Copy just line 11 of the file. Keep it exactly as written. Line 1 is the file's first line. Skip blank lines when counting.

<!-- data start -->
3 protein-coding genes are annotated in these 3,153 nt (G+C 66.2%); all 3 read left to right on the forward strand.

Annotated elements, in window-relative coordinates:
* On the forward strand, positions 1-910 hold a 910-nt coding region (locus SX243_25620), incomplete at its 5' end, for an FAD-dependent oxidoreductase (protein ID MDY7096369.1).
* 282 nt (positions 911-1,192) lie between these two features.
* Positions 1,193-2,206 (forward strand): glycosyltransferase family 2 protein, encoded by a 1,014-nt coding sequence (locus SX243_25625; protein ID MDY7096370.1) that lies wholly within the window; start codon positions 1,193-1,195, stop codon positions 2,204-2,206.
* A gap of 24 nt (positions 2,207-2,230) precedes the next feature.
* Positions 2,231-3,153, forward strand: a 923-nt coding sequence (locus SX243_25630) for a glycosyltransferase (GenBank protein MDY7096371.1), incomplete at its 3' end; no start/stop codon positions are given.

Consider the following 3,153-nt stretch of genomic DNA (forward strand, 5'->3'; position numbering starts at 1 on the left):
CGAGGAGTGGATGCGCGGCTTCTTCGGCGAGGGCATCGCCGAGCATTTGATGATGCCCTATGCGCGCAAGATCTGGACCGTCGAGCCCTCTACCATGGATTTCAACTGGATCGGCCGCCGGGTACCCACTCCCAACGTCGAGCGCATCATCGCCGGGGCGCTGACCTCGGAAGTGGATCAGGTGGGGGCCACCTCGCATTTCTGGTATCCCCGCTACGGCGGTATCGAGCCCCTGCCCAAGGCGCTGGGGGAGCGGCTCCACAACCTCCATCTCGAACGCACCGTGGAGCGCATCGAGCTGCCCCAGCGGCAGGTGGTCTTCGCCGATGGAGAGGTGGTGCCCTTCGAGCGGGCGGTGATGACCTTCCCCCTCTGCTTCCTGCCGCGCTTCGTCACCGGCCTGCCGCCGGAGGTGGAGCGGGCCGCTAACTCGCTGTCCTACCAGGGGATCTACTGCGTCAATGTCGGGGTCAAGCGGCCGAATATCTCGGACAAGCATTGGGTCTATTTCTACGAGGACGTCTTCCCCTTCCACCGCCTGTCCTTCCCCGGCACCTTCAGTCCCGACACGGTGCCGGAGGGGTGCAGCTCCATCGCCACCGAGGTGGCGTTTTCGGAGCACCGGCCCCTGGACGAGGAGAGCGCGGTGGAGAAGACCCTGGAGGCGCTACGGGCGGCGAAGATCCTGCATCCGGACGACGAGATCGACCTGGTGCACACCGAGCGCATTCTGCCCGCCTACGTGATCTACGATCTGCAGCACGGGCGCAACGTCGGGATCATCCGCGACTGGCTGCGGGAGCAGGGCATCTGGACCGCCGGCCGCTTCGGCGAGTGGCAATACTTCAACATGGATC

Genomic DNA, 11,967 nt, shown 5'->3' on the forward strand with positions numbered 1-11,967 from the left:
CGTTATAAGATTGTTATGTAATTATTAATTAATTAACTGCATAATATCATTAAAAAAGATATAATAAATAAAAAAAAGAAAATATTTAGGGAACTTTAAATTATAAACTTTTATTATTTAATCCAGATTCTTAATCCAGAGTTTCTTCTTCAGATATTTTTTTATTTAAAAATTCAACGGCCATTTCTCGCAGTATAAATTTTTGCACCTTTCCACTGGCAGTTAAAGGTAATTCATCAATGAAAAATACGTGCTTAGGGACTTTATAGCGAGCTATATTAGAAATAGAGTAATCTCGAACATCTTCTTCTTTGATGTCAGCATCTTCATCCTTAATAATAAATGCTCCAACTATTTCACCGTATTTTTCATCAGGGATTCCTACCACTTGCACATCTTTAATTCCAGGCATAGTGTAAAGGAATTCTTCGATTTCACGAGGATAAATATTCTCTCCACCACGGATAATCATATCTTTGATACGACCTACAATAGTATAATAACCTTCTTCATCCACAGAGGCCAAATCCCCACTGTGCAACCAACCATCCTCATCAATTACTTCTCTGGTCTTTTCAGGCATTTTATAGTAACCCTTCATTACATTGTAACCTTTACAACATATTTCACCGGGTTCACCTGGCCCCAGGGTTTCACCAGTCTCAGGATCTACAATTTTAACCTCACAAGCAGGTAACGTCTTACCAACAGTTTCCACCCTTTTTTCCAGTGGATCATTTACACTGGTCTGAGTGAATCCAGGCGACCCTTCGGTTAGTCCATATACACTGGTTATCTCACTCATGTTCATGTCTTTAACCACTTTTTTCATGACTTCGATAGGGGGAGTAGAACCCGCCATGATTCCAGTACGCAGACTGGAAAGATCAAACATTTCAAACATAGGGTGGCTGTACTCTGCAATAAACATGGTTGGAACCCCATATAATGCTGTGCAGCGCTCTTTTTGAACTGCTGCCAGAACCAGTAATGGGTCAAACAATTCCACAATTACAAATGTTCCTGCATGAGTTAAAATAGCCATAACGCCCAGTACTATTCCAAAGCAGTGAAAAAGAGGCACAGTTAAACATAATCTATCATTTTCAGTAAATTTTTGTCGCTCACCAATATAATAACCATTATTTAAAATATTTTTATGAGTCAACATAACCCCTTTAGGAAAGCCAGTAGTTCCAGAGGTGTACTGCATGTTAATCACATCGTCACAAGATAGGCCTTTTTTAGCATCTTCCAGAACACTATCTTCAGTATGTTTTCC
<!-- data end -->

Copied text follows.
CGTTATAAGATTGTTATGTAATTATTAATTAATTAACTGCATAATATCATTAAAAAAGATATAATAAATAAAAAAAAGAAAATATTTAGGGAACTTTAAATTATAAACTTTTATTATTTAATCCAGATTCTTAATCCAGAGTTTCTTCTTCAGATATTTTTTTATTTAAAAATTCAACGGCCATTTCTCGCAGTATAAATTTTTGCACCTTTCCACTGGCAGTTAAAGGTAATTCATCAATGAAAAATACGTGCTTAGGGACTTTATAGCGAGCTATATTAGAAATAGAGTAATCTCGAACATCTTCTTCTTTGATGTCAGCATCTTCATCCTTAATAATAAATGCTCCAACTATTTCACCGTATTTTTCATCAGGGATTCCTACCACTTGCACATCTTTAATTCCAGGCATAGTGTAAAGGAATTCTTCGATTTCACGAGGATAAATATTCTCTCCACCACGGATAATCATATCTTTGATACGACCTACAATAGTATAATAACCTTCTTCATCCACAGAGGCCAAATCCCCACTGTGCAACCAACCATCCTCATCAATTACTTCTCTGGTCTTTTCAGGCATTTTATAGTAACCCTTCATTACATTGTAACCTTTACAACATATTTCACCGGGTTCACCTGGCCCCAGGGTTTCACCAGTCTCAGGATCTACAATTTTAACCTCACAAGCAGGTAACGTCTTACCAACAGTTTCCACCCTTTTTTCCAGTGGATCATTTACACTGGTCTGAGTGAATCCAGGCGACCCTTCGGTTAGTCCATATACACTGGTTATCTCACTCATGTTCATGTCTTTAACCACTTTTTTCATGACTTCGATAGGGGGAGTAGAACCCGCCATGATTCCAGTACGCAGACTGGAAAGATCAAACATTTCAAACATAGGGTGGCTGTACTCTGCAATAAACATGGTTGGAACCCCATATAATGCTGTGCAGCGCTCTTTTTGAACTGCTGCCAGAACCAGTAATGGGTCAAACAATTCCACAATTACAAATGTTCCTGCATGAGTTAAAATAGCCATAACGCCCAGTACTATTCCAAAGCAGTGAAAAAGAGGCACAGTTAAACATAATCTATCATTTTCAGTAAATTTTTGTCGCTCACCAATATAATAACCATTATTTAAAATATTTTTATGAGTCAACATAACCCCTTTAGGAAAGCCAGTAGTTCCAGAGGTGTACTGCATGTTAATCACATCGTCACAAGATAGGCCTTTTTTAGCATCTTCCAGAACACTATCTTCAGTATGTTTTCC